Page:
Open Access

Erratum to: Evolutionary origin and function of NOX4- art, an arthropod specific NADPH oxidase

Contributed equally
BMC Evolutionary BiologyBMC series – open, inclusive and trusted201717:196

https://doi.org/10.1186/s12862-017-1041-9

Received: 8 August 2017

Accepted: 8 August 2017

Published: 21 August 2017

The original article was published in BMC Evolutionary Biology 2017 17:92

Erratum

After publication of the original article [1], the authors noticed the following errors in the Methods section of the manuscript:
  1. 1.

    The dsRNA synthesis had not been included.

     
  2. 2.

    A portion of the primer sequences for NOX4-art in “RNA extraction and qPCR were incorrect.

     
Corrections to these errors follow below:
  1. 1.

    The authors intended the below dsRNA synthesis section to be included between the Synteny and protein domain and motif analysis and NOX4-art silencing section.

     

dsRNA synthesis

Double stranded RNAs for MAL (dsMAL) and NOX4-art (dsNOX4-art) were produced from PCR-amplified fragments using the HiScribe T7 In Vitro Translation Kit (New England Biolabs). Amplicons for dsMAL were produced using plasmid templates and for dsNOX4-art by reverse transcriptase PCR (RT-PCR) products, from sugar-fed female cDNA. Two rounds of PCR were performed to amplify NOX4-art. The first PCR round was performed with primers containing a short adaptor sequence at the 5′ end (tggcgcccctagatg). The primers used for the first round of PCR were NOX4-artFwd 5′ tggcgcccctagatgAGTGGCACCCGTTTACAGTC 3′ and NOX4-artRev 5′ tggcgcccctagatgTTTGGGACCACAACTGAACA 3′. The PCR cycles utilized were 95 °C for 3 min, 35 cycles of 95 °C for 30 s, 57 °C for 45 s and 72 °C for 45 s followed by 72 °C for 7 min. Two microliters of the first PCR were used in the second PCR reaction. The second round of PCR was utilized to insert the bacteriophage T7 DNA-dependent RNA polymerase promoter to the DNA templates. The second round of PCR utilized the same conditions of the first reaction. The second round PCR primer, which has the T7 and the adaptador sequences, was 5′ ccgTAATACGACTCACTATAGGtggcgcccctagatg 3′. We amplified the unrelated maltose transporter subunit gene of Escherichia coli (Gene ID: 948,538) from the Litmus 28i-mal plasmid (New England Biolabs) with a single primer (T7, 5′-TAATACGACTCACTATAGGG-3′) specific for the T7 promoter sequence that is on both sides of the MalE sequence [2]. dsNOX4-art or dsMAL (69 nL of 3 μg/μL) were diluted in distilled water.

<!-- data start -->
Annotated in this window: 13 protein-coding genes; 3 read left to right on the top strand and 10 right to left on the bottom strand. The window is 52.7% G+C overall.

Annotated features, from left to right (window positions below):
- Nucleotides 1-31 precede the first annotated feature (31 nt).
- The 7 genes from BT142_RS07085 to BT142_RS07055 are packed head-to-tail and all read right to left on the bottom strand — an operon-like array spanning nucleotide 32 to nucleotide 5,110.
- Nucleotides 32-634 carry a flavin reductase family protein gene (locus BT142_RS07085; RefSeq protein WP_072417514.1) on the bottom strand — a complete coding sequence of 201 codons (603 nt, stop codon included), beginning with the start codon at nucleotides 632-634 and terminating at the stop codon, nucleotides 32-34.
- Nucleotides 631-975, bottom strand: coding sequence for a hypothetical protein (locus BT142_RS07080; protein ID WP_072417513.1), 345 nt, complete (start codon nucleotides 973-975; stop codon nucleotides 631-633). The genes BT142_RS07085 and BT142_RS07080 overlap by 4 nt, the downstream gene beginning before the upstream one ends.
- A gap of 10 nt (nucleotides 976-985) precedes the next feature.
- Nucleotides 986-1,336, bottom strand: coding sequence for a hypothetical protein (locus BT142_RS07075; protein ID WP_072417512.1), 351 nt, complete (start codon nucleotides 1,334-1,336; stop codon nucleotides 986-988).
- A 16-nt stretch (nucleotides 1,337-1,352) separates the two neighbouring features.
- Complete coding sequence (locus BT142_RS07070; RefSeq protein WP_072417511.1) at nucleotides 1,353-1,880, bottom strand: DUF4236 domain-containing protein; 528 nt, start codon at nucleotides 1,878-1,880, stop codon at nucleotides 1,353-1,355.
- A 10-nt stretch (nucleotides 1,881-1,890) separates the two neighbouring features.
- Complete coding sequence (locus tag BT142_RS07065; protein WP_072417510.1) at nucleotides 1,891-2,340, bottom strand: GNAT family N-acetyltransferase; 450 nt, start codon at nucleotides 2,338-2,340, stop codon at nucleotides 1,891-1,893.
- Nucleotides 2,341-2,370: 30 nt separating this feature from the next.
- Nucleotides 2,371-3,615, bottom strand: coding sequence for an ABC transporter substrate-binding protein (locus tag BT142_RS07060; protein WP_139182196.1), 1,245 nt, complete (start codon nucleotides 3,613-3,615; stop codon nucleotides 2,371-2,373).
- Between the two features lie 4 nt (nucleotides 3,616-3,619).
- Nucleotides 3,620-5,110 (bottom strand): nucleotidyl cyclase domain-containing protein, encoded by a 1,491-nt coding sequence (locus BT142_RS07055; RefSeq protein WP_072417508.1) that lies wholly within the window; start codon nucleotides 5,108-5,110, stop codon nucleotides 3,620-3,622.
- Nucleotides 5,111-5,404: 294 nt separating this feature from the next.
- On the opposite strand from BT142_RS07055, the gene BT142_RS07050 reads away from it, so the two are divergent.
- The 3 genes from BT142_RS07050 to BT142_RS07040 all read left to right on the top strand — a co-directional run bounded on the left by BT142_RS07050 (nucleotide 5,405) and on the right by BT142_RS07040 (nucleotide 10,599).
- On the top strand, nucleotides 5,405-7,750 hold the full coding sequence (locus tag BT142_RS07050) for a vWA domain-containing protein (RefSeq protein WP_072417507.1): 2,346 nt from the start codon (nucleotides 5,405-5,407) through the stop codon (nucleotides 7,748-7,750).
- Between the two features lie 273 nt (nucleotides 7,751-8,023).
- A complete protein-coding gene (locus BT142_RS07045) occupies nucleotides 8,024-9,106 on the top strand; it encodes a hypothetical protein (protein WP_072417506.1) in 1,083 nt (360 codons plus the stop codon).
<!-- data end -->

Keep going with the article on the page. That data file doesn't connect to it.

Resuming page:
1. 2.

    The authors intend that the bolded primer sequences in the below extract should replace what is in the original article (references cited are also present in the main text):

     

RNA extraction and qPCR

Total RNA was extracted from Aag-2 cells (4 × 104) using TRIzol (Invitrogen) according to the manufacturer’s protocol. One microgram of RNA was treated with RNasefree DNase I (Fermentas International Inc., Burlington, Canada). The treated RNA was used to synthesize the cDNA with the High Capacity cDNA reverse transcription kit (Applied Biosystems, Foster City, CA). qPCR was performed on a StepOnePlus qPCR system (Applied Biosystems) using the Power SYBR Green PCR master mix (Applied Biosystems). The comparative Ct method [3] was used to compare gene expression levels. The Aedes aegypti ribosomal protein 49 gene (Rp49) was used as an endogenous control, based on previous data [4]. The primer pairs used for the amplification of cDNA fragments for both conventional and qPCR were: NOX4-art: forward 5-GGACAGGCGAAAAGTATCCA-3 and reverse 5-GACTGTAAACGGGTGCCACT-3; Rp49: forward, 5-TGTCGGTGTAACTGGCATGT-3 and reverse, 5-TCGGCCAACAAAAGTACACA-3. Statistical analysis was performed with Graphpad Prism software with Student’s t-test.
  • 5-GGACAGGCGAAAAGTATCCA-3 replaces 5-TTG TGT TCG CAC ATC CAA CT-3 in the original article.

  • 5-GACTGTAAACGGGTGCCACT-3 replaces 5-GGT CCA ACG AAA AAT ATC CAA A-3 in the original article.

Notes

Declarations

Open AccessThis article is distributed under the terms of the Creative Commons Attribution 4.0 International License (http://creativecommons.org/licenses/by/4.0/), which permits unrestricted use, distribution, and reproduction in any medium, provided you give appropriate credit to the original author(s) and the source, provide a link to the Creative Commons license, and indicate if changes were made. The Creative Commons Public Domain Dedication waiver (http://creativecommons.org/publicdomain/zero/1.0/) applies to the data made available in this article, unless otherwise stated.

Authors’ Affiliations

(1)
Instituto de Bioquímica Médica Leopoldo de Meis, Universidade Federal do Rio de Janeiro
(2)
Laboratório de Biologia Computacional e Sistemas, Instituto Oswaldo Cruz, Fiocruz
(3)
Instituto de Biofísica, Universidade Federal do Rio de Janeiro
(4)
Instituto Nacional de Ciência e Tecnologia em Entomologia Molecular – INCT-EM

References

  1. Gandara ACP, Torres A, Bahia AC, Oliveira PL, Schama R. Evolutionary origin and function of NOX4- art, an arthropod specific NADPH oxidase. BMC Evol Biol. 2017;17:92. doi:10.1186/s12862-017-0940-0.View ArticlePubMedPubMed CentralGoogle Scholar
  2. Dias FA, Gandara ACP, Queiroz-Barros FG, Oliveira RLL, Sorgine MHF, Braz GRC, et al. Ovarian dual Oxidase (Duox) activity is essential for insect eggshell hardening and waterproofing. J Biol Chem. 2013;288(49):35058–67.View ArticlePubMedPubMed CentralGoogle Scholar
  3. Schmittgen TD, Livak KJ. Analyzing real-time PCR data by the comparative CT method. Nat Protoc. 2008;3:1101–8.View ArticlePubMedGoogle Scholar
  4. Gentile C, Lima JBP, Peixoto AA. Isolation of a fragment homologous to the rp49 constitutive gene of Drosophila in the Neotropical malaria vector Anopheles aquasalis (Diptera: Culicidae). Mem I Oswaldo Cruz. 2005;100(6):545–7.View ArticleGoogle Scholar

Copyright

© The Author(s). 2017

Advertisement